In February, Spanish pilot Daniel Gonzalez boarded a small aerobatic aircraft at Sabadell Airport outside Barcelona and launched his single engine. Once in the air, Gonzalez began a steep climb for about six seconds before entering the nose. The rapid descent of the aircraft created a microgravity environment in the cockpit, and within seconds Gonzalez felt what it was like to be an astronaut. Then he pulled the yoke to get the plane out of his dive and did it again.
This type of parabolic flight is not remarkable for experienced aerobatics such as Gonzalez. But the cargo of his flight was a little unusual: In the passenger seat of the plane was a small box filled with tubes of frozen human sperm.
This was the third and final flight of a long-standing study conducted by a group of Spanish researchers to understand the effects of microgravity on human reproduction. This seminal study, which is currently undergoing peer review, marks the first experimental results published on the effects of zero-gravity medium on frozen sperm. The study is limited ̵
"We are on the verge of knowing about human reproduction in space," says Anthony Perez-Poh, an engineer at the Polytechnic University of Catalonia and co-author of the paper.
Perez-Poh and his colleagues are not the first to experiment on zero sperm G. Last year, NASA sent frozen humans sperm to the ISS, though the agency did not share any results.All of these projects are part of an emerging attempt to see how human settlements, and in particular alien babies, can travel beyond Earth .
Perez-Poh says the team plans to run longer, longer flights and hopes to also experiment with thawed sperm, since keeping samples warm to survive has made it easier to handle frozen material. to defrost your sperm on the ISS before sending it back to Earth.Microgravity is only one concern for the creation of babies from space; then high radiation is also considered. The effects on eggs and possibly embryos will also need to be considered.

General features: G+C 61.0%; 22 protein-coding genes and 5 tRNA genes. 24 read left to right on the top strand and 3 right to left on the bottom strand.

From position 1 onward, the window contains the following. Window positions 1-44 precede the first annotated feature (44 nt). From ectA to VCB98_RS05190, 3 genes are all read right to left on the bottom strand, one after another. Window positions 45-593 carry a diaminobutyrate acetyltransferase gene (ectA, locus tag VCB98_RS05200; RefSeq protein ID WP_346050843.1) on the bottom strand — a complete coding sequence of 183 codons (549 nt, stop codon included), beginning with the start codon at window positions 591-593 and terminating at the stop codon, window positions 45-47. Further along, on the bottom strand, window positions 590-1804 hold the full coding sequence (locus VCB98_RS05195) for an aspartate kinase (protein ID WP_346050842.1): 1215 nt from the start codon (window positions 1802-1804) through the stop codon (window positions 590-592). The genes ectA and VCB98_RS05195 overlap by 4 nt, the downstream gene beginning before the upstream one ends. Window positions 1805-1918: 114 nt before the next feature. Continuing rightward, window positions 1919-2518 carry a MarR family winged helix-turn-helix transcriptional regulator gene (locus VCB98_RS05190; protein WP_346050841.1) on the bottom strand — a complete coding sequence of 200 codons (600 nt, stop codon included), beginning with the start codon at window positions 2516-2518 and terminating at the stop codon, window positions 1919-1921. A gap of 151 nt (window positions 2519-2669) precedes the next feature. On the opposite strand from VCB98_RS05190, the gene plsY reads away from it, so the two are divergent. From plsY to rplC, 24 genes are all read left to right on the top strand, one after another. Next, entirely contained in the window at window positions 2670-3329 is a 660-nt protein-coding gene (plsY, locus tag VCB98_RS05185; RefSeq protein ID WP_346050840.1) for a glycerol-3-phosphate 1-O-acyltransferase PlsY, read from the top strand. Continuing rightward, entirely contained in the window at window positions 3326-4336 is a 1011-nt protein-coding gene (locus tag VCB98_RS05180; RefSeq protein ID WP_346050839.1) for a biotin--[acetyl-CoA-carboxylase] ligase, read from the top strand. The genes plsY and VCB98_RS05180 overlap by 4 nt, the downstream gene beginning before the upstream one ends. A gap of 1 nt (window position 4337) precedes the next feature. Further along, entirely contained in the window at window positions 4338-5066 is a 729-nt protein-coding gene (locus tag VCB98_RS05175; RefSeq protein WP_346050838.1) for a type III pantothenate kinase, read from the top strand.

With all the ethical challenges of working with human embryos, the long-term program for the study of conception in space is at its best. However, the idea of human reproduction in space has taken on a life of its own. At least one company already intends to offer couples the ability to do IVF in low Earth orbit – as if in vitro fertilization is not expensive enough.
Last year, a company called SpaceLife announced its intention to store frozen sperm and eggs in satellites and to develop an incubator for embryos in space. However, in July, the company shut down operations, citing "serious ethics, safety and medical issues."
Given how little we know about how the space environment affects human reproduction, this is probably the best . But maybe one day we will find ourselves in a world where babies are delivered not by stork, but by spaceships.
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